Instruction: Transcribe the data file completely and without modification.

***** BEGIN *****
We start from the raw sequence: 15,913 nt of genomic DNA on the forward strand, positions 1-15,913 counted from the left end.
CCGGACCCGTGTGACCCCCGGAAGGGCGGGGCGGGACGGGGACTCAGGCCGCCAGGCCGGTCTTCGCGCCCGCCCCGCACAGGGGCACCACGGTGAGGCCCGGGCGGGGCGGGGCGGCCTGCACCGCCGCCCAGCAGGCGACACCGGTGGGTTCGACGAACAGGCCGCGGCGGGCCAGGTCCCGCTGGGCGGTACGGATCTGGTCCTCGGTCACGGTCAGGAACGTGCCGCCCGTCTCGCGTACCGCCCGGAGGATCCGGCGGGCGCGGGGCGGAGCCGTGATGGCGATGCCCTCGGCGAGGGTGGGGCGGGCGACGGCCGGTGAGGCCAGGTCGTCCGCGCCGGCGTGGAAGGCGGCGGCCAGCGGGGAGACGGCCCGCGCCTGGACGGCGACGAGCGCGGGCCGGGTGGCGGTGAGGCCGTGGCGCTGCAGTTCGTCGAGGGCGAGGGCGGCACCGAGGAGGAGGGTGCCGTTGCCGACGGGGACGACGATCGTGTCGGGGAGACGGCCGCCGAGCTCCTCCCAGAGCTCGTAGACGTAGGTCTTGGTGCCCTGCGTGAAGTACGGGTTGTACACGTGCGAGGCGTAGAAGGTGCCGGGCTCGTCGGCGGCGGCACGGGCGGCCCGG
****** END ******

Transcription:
We start from the raw sequence: 15,913 nt of genomic DNA on the forward strand, positions 1-15,913 counted from the left end.
CCGGACCCGTGTGACCCCCGGAAGGGCGGGGCGGGACGGGGACTCAGGCCGCCAGGCCGGTCTTCGCGCCCGCCCCGCACAGGGGCACCACGGTGAGGCCCGGGCGGGGCGGGGCGGCCTGCACCGCCGCCCAGCAGGCGACACCGGTGGGTTCGACGAACAGGCCGCGGCGGGCCAGGTCCCGCTGGGCGGTACGGATCTGGTCCTCGGTCACGGTCAGGAACGTGCCGCCCGTCTCGCGTACCGCCCGGAGGATCCGGCGGGCGCGGGGCGGAGCCGTGATGGCGATGCCCTCGGCGAGGGTGGGGCGGGCGACGGCCGGTGAGGCCAGGTCGTCCGCGCCGGCGTGGAAGGCGGCGGCCAGCGGGGAGACGGCCCGCGCCTGGACGGCGACGAGCGCGGGCCGGGTGGCGGTGAGGCCGTGGCGCTGCAGTTCGTCGAGGGCGAGGGCGGCACCGAGGAGGAGGGTGCCGTTGCCGACGGGGACGACGATCGTGTCGGGGAGACGGCCGCCGAGCTCCTCCCAGAGCTCGTAGACGTAGGTCTTGGTGCCCTGCGTGAAGTACGGGTTGTACACGTGCGAGGCGTAGAAGGTGCCGGGCTCGTCGGCGGCGGCACGGGCGGCCCGG